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Summer without alcohol is so much fun. No one will forget about their friends the day after! But have you thought about the publicity campaigns for alcoholic beverages?
Now bear with me/ A new study confirms the connection between alcoholic beverages’ promotion and drinking during adolescence. A study concludes that: ‘the exposition to several types of alcohol commercialisation, is associated both to quantity as well as consumption frequency between teenagers in Europe.’
These results support the demand for legal restrictions regarding the amount of alcoholic beverages’ advertising campaigns in the European Union, where the Audiovisual Media Services Directive (AVMSD) is the only EU regulation currently operative.
The AVMSD regulates alcohol’s commercialisation content in the audiovisual media, yet does not restrict the quantity of campaigns of alcohol commercialisation in televisions or other advertising media.
The study includes more than 9.000 adolescents in Germany, Italy, The Netherlands and Poland. The average age was 14 years. Students spoke about the frequency in which they drink, about the excessive consumption of alcohol, as well as their exposure to a wide range of alcohol commercialisation campaigns, including television ads, online marketing, sport events’ sponsors, musical events or festivals, free advertising samples and exposure to offers and promotional prices.
The data shows that the exposure to alcoholic beverages’ advertising campaigns of all sorts was positively associated with the use of alcohol by adolescents over time. This interconnection was found in four countries with different cultural, regulating and drinking contexts.
Sadly, there is yet to be a cause-effect connection strong enough to force a legislation change. But the results are clearly a cause of concern. It is, at least primordial, to face this reality.
Avalon de Brujin from the European Centre for Monitoring Alcohol Marketing (EUCAM) states that: ‘Europe is the world’s heavies region’. He also says that youth drinking is particularly problematic in the Continent.
This recent study, which was presented to the press, highlights the necessity to drastically restrict the amount of alcoholic drinks advertising campaigns which youngsters are exposed in their daily lives. He also adds that it is not just a question of restricting television ads anymore.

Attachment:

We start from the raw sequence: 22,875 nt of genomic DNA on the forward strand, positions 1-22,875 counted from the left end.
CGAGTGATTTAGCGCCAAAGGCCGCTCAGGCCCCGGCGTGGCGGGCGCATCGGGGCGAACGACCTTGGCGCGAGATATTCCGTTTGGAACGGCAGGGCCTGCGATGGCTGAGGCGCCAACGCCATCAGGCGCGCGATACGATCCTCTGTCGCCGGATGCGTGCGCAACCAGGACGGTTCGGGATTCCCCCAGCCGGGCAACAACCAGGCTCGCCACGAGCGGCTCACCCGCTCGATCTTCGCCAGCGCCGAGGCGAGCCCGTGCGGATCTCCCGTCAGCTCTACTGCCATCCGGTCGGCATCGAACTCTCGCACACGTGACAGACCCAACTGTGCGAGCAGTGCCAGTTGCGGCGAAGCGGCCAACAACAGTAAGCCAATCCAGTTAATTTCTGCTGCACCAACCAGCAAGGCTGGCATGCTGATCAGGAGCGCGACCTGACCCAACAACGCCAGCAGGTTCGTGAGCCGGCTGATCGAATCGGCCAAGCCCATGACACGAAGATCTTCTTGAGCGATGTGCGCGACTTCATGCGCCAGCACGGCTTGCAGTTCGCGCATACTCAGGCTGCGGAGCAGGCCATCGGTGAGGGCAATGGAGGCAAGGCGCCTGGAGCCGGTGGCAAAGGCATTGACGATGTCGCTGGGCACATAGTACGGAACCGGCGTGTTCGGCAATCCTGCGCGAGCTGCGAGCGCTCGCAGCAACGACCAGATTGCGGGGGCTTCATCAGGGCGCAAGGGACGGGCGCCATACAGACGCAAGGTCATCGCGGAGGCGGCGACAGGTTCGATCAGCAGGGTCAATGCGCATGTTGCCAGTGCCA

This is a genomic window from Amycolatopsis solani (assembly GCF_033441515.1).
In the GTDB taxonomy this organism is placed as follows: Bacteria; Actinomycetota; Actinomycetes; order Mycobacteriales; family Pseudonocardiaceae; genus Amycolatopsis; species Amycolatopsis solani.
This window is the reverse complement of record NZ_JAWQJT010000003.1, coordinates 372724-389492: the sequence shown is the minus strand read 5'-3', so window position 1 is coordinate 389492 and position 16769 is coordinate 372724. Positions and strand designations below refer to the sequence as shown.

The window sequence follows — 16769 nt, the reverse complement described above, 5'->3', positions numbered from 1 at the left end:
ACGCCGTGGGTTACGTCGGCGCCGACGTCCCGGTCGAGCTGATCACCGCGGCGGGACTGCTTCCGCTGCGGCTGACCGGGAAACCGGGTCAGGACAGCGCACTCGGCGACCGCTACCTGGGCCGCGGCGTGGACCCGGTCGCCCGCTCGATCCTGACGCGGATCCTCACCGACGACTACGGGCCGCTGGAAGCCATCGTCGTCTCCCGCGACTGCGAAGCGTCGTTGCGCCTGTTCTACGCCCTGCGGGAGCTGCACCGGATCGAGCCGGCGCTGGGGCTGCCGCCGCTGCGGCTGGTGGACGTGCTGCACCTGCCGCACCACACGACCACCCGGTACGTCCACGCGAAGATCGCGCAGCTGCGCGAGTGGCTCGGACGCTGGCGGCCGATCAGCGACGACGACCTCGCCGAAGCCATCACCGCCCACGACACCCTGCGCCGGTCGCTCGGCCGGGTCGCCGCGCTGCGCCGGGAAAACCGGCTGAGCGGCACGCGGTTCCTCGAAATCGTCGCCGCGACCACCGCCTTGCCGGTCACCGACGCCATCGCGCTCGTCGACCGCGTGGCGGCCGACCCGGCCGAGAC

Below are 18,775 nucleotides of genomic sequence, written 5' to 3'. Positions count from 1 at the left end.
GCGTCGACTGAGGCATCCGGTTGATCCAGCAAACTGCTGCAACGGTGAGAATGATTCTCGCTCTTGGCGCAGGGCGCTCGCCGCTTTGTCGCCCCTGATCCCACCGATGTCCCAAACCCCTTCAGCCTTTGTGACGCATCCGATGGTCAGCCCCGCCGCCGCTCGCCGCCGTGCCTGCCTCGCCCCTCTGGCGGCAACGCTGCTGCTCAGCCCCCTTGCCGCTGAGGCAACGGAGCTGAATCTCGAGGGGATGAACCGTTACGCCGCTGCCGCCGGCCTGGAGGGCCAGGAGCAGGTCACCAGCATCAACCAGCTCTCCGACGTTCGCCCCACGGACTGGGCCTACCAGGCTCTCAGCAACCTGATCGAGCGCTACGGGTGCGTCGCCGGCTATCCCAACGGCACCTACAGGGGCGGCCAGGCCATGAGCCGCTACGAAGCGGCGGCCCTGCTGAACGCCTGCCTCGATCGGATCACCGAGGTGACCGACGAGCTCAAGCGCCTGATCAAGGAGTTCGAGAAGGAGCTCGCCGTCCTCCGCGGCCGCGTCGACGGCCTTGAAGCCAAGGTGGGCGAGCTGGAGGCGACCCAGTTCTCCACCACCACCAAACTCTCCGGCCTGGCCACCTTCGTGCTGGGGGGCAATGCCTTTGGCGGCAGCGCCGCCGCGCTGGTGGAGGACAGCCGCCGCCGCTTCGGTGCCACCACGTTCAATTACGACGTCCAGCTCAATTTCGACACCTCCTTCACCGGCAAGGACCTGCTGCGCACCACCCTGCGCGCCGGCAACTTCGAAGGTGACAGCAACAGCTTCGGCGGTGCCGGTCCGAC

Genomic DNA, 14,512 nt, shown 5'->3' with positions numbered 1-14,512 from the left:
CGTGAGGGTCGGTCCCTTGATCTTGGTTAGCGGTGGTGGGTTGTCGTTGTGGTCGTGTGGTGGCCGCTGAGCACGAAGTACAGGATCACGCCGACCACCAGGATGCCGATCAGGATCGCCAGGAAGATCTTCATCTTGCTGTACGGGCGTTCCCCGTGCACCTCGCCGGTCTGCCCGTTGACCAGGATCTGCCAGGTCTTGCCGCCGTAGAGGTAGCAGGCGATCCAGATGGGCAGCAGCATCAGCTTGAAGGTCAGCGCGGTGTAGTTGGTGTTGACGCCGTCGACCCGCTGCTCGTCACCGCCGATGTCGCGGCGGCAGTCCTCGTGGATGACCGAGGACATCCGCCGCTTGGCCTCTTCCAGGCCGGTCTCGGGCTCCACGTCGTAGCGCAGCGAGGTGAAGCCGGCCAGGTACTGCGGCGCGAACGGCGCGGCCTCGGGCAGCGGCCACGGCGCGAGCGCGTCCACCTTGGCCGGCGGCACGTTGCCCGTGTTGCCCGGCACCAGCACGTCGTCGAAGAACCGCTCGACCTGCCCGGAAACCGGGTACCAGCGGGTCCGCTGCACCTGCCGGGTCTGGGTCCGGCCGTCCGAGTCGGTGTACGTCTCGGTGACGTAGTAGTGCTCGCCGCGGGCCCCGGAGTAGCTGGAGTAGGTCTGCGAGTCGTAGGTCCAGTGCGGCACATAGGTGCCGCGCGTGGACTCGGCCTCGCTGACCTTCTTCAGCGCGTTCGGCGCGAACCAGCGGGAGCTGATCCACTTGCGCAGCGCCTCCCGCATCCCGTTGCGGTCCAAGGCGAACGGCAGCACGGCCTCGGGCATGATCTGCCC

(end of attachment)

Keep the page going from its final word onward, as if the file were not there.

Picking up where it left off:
Politicians must re-evaluate in a scathing and exhaustive way the whole ‘alcohol’s industry marketing scheme’ – for it is indeed a scheme, full of lobbies and little transparency and an evident indifference towards public health and especially youngsters.
New regulations must be developed in order to reduce all kinds of campaigns to this legal drug, otherwise in a few years all of us will be confronted with the unbelievable negligence. No one intends to be ‘holier than thou’, nor to start a graceless prohibition where everyone is forced not to drink and ads would be totally abolished.
What is in fact urgent is to have a bigger awareness of the real and perverse effects that these campaigns can generate. We cannot keep ‘washing our hands off’ in order to sell beers like no tomorrow, by for example keep associating it with the noble concept of friendship. That is, if on one hand brands refute this negative influence on youngsters and others. On the other hand, they cannot refute any influence at all. Hence why they are being paid and that is why, technically, campaigns are produced and answered to briefings.
Any sort of ingenuity here is indefensible. As for adults, once again the friendship association arises: This time older, sometimes by the format of ‘eternal youngsters’, ever-adventurous, who place themselves on boats and roam towards islands fully packed with pallets of whiskey bottles, or curled up in their blankets, in the comfort of their homes, ever with an aura of someone who is happy and in good company.
Believe it or not, alcohol does provide company indeed. Not friends. In practice what is underlined is that without this substance (is this designation ‘holier’?), the ‘ice cannot be broken’. You are not naturally happy with other people. You do not have any friends. No one is having fun. The worst part is that as time goes by and with all the consumption this can indeed become true.
And who will be responsible when the time comes? No one can claim that this cause-effect it is not true anymore, or excuse himself with ignorance: the facts are there.
Ana Pinto-Coelho is an addiction counsellor from Portugal.
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